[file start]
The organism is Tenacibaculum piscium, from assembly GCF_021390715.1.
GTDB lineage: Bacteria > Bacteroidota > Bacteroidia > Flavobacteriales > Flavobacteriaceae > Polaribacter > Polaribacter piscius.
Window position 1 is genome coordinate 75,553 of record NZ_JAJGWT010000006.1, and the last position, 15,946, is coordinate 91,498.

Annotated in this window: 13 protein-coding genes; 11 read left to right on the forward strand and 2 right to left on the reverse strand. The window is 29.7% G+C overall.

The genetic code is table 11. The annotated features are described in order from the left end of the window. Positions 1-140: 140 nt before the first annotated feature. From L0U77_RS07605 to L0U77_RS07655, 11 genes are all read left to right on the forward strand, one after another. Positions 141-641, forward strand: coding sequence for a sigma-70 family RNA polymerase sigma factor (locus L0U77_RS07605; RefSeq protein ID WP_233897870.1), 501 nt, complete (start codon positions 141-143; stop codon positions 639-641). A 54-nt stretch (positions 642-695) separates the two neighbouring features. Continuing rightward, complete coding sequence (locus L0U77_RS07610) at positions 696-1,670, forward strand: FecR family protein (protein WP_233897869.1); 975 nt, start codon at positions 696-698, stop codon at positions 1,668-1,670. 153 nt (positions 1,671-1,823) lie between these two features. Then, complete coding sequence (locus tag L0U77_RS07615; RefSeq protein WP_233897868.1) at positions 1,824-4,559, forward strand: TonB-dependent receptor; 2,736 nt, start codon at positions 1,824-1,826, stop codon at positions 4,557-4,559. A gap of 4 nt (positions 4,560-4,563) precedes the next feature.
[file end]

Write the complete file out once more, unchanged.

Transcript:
The organism is Tenacibaculum piscium, from assembly GCF_021390715.1.
GTDB lineage: Bacteria > Bacteroidota > Bacteroidia > Flavobacteriales > Flavobacteriaceae > Polaribacter > Polaribacter piscius.
Window position 1 is genome coordinate 75,553 of record NZ_JAJGWT010000006.1, and the last position, 15,946, is coordinate 91,498.

Annotated in this window: 13 protein-coding genes; 11 read left to right on the forward strand and 2 right to left on the reverse strand. The window is 29.7% G+C overall.

The genetic code is table 11. The annotated features are described in order from the left end of the window. Positions 1-140: 140 nt before the first annotated feature. From L0U77_RS07605 to L0U77_RS07655, 11 genes are all read left to right on the forward strand, one after another. Positions 141-641, forward strand: coding sequence for a sigma-70 family RNA polymerase sigma factor (locus L0U77_RS07605; RefSeq protein ID WP_233897870.1), 501 nt, complete (start codon positions 141-143; stop codon positions 639-641). A 54-nt stretch (positions 642-695) separates the two neighbouring features. Continuing rightward, complete coding sequence (locus L0U77_RS07610) at positions 696-1,670, forward strand: FecR family protein (protein WP_233897869.1); 975 nt, start codon at positions 696-698, stop codon at positions 1,668-1,670. 153 nt (positions 1,671-1,823) lie between these two features. Then, complete coding sequence (locus tag L0U77_RS07615; RefSeq protein WP_233897868.1) at positions 1,824-4,559, forward strand: TonB-dependent receptor; 2,736 nt, start codon at positions 1,824-1,826, stop codon at positions 4,557-4,559. A gap of 4 nt (positions 4,560-4,563) precedes the next feature.